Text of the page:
Nepotism no longer allowed in local Indiana government
By Rick Yencer
MUNCIE, IN - Muncie and Yorktown took quick action this week to comply with a new state law prohibiting nepotism in local government.
Besides the fact that Gov. Mitch Daniels signed the measure into law, effective July 1, Indiana Department of Local Government Finance informed local government that it had to pass an anti-nepotism policy or risk not having their tax budgets approved.
The law prohibits officeholders from hiring their relatives or holding public contracts with them without making certain disclosures. The law also prohibits public employees from holding any office that controls money or policies that benefit them. Any conflict would mean that officeholder could not run again for office.
Muncie City Council had a special meeting on Thursday where it adopted the new measure before the deadline.
Sara Beach, city human resources director, said the city already had an anti-nepotism policy, but was required to adopt the state law too, She did not anticipate any employment problems with the new law, but she was unsure about city contracts.
City Controller Audrey Jones added that city officials would advised about the law and be required to fill out any forms to disclose conflicts with contracted work. She did not know about any immediate conflicts.
Council members reviewed provisions of the law and adopted the measure with little comment.
It was a different case in Yorktown where council approved an anti-nepotism law, although the measure did not reflect all the definitions and prohibitions in state law.
Council member Steve Fields said definitions including references to brother and brother-in-law besides son and daughters were left out of the measure.
Town attorney Steve Murphy indicated that was an oversight after using a draft of the law supplied by the Indiana Association of Cities and Towns.
Fields raised the concern, given that town council President Bob Ratchford had been accused of trying to give his brother-in-law a $60,000 no bid, non union contract to install a sign at one of the gateways to the town. That project was shelved for more study while Ratchford took criticism for trying to hire family.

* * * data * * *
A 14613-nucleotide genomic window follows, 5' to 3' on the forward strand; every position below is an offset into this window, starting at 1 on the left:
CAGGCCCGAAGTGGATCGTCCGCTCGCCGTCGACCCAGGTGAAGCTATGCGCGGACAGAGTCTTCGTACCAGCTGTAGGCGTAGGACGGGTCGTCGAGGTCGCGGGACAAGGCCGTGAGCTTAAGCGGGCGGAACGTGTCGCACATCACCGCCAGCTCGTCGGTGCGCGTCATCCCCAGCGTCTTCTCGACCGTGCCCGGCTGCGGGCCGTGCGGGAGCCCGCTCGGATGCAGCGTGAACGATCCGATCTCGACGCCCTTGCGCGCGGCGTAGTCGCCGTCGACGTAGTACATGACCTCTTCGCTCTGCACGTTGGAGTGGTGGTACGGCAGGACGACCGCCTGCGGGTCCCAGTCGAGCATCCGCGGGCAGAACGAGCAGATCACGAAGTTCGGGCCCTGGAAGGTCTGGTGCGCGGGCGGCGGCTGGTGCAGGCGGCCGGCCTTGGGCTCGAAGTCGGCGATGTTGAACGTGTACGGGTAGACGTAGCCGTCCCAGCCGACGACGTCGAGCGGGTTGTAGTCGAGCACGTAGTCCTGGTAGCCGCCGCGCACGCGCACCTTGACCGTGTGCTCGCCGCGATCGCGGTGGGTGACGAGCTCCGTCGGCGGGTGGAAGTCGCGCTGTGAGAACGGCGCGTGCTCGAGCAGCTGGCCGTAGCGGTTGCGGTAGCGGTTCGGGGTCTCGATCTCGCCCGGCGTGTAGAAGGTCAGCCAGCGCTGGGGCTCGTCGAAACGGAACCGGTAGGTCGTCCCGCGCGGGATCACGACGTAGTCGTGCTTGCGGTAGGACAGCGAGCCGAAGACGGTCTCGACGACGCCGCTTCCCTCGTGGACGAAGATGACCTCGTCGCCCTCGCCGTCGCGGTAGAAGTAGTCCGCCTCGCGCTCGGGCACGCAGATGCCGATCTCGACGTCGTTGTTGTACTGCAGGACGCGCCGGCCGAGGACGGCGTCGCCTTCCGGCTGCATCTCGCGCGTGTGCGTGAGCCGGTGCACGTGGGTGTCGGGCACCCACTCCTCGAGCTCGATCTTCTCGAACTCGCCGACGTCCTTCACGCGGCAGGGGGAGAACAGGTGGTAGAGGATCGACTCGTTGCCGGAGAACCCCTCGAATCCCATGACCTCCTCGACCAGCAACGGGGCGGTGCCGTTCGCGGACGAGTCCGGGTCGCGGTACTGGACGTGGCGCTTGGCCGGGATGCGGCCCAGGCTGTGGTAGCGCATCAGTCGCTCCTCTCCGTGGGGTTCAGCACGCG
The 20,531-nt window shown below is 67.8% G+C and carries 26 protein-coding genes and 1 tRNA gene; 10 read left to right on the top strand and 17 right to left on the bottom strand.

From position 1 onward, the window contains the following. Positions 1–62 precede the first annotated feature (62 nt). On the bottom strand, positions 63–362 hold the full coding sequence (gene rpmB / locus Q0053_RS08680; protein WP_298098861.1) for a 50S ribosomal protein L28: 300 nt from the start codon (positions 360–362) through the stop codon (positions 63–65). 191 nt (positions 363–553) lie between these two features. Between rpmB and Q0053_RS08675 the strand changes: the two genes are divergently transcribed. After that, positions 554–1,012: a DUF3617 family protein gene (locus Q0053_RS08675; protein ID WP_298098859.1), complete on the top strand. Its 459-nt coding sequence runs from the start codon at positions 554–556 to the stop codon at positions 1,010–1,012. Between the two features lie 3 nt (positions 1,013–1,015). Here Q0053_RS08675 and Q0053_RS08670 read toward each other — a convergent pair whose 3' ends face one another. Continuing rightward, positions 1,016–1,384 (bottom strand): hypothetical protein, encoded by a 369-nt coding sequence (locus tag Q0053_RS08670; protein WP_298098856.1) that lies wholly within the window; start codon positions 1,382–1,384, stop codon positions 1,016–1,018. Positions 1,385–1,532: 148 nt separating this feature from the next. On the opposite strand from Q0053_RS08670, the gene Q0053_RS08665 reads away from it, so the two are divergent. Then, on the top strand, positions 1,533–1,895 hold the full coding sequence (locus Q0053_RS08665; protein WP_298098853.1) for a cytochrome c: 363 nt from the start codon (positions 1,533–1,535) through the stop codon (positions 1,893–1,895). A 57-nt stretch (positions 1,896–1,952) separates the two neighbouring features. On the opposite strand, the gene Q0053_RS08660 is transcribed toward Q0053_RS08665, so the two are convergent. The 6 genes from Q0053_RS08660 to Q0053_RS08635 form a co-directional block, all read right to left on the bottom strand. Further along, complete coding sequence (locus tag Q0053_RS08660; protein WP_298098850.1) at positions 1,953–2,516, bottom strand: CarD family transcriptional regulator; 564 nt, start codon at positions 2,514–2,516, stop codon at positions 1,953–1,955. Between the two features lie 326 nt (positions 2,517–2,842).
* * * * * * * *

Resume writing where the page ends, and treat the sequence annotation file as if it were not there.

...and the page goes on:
Another council member Robert Flanagan routinely does electrical work for the town. He, Ratchford, who runs a property restoration and management company and council member Laura Vise, an executive with First Merchants Bank, all disclosed their interests in January, given their companies might or have done business with the town.
Last month, Delaware County Commissioners adopted the law as part of their policy to keep county officeholders from hiring their family members.
Commissioner Don Dunnuck said the new law impacted some officeholders who had plans to bring family members on their payroll. There had been criticism when Jason Donati, the son of commissioners President Todd Donati, became the county storm water educator. And County Recorder Jane Lasater has her daughter, Melanie Marshall, on the county payroll from time to time.
The anti-nepotism law was part of Daniels' government reform package that also included eliminating township government which Yorktown did.
There's another reform referendum of local origin on the November ballot that would eliminate the mayor, commissioners and local councils and turn local government over to a 15-member legislative body that would appoint one of their own as an executive.
That referendum could be dead on arrival with little support from current Democratic city and county officeholders since former Republican Mayor Sharon McShurley promoted the plan. Outside of Yorktown, there also appears to be little support for that type of reform in other outlying towns that want to retain their identity.